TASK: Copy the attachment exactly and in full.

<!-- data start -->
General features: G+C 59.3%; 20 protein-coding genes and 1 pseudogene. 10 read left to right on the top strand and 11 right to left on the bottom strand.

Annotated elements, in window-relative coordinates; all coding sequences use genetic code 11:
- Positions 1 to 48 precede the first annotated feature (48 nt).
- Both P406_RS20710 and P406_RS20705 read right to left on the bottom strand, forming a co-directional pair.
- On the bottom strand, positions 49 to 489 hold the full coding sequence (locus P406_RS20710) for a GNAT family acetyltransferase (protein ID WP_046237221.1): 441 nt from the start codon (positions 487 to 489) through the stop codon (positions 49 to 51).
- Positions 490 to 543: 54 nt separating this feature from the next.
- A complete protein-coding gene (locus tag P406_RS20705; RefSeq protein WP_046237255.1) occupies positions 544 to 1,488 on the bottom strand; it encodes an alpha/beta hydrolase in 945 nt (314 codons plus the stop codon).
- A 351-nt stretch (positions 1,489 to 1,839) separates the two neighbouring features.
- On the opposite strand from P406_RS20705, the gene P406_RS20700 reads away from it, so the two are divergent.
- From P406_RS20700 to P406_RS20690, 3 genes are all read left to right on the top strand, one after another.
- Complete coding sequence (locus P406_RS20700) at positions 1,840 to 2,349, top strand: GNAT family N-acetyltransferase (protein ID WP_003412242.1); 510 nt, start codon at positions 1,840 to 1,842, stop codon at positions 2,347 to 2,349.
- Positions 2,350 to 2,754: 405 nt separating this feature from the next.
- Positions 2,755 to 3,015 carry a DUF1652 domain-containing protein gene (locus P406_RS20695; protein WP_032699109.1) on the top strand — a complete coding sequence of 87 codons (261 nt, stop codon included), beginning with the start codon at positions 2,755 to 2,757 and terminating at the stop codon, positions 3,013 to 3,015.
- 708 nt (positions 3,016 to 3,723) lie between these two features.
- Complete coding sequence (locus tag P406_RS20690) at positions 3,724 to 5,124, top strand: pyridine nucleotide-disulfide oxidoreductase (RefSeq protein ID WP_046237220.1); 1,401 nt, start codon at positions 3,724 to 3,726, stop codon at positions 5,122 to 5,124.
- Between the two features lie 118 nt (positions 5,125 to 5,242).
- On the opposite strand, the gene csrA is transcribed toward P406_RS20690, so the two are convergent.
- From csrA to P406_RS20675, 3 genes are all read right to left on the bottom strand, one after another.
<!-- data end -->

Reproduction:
General features: G+C 59.3%; 20 protein-coding genes and 1 pseudogene. 10 read left to right on the top strand and 11 right to left on the bottom strand.

Annotated elements, in window-relative coordinates; all coding sequences use genetic code 11:
- Positions 1 to 48 precede the first annotated feature (48 nt).
- Both P406_RS20710 and P406_RS20705 read right to left on the bottom strand, forming a co-directional pair.
- On the bottom strand, positions 49 to 489 hold the full coding sequence (locus P406_RS20710) for a GNAT family acetyltransferase (protein ID WP_046237221.1): 441 nt from the start codon (positions 487 to 489) through the stop codon (positions 49 to 51).
- Positions 490 to 543: 54 nt separating this feature from the next.
- A complete protein-coding gene (locus tag P406_RS20705; RefSeq protein WP_046237255.1) occupies positions 544 to 1,488 on the bottom strand; it encodes an alpha/beta hydrolase in 945 nt (314 codons plus the stop codon).
- A 351-nt stretch (positions 1,489 to 1,839) separates the two neighbouring features.
- On the opposite strand from P406_RS20705, the gene P406_RS20700 reads away from it, so the two are divergent.
- From P406_RS20700 to P406_RS20690, 3 genes are all read left to right on the top strand, one after another.
- Complete coding sequence (locus P406_RS20700) at positions 1,840 to 2,349, top strand: GNAT family N-acetyltransferase (protein ID WP_003412242.1); 510 nt, start codon at positions 1,840 to 1,842, stop codon at positions 2,347 to 2,349.
- Positions 2,350 to 2,754: 405 nt separating this feature from the next.
- Positions 2,755 to 3,015 carry a DUF1652 domain-containing protein gene (locus P406_RS20695; protein WP_032699109.1) on the top strand — a complete coding sequence of 87 codons (261 nt, stop codon included), beginning with the start codon at positions 2,755 to 2,757 and terminating at the stop codon, positions 3,013 to 3,015.
- 708 nt (positions 3,016 to 3,723) lie between these two features.
- Complete coding sequence (locus tag P406_RS20690) at positions 3,724 to 5,124, top strand: pyridine nucleotide-disulfide oxidoreductase (RefSeq protein ID WP_046237220.1); 1,401 nt, start codon at positions 3,724 to 3,726, stop codon at positions 5,122 to 5,124.
- Between the two features lie 118 nt (positions 5,125 to 5,242).
- On the opposite strand, the gene csrA is transcribed toward P406_RS20690, so the two are convergent.
- From csrA to P406_RS20675, 3 genes are all read right to left on the bottom strand, one after another.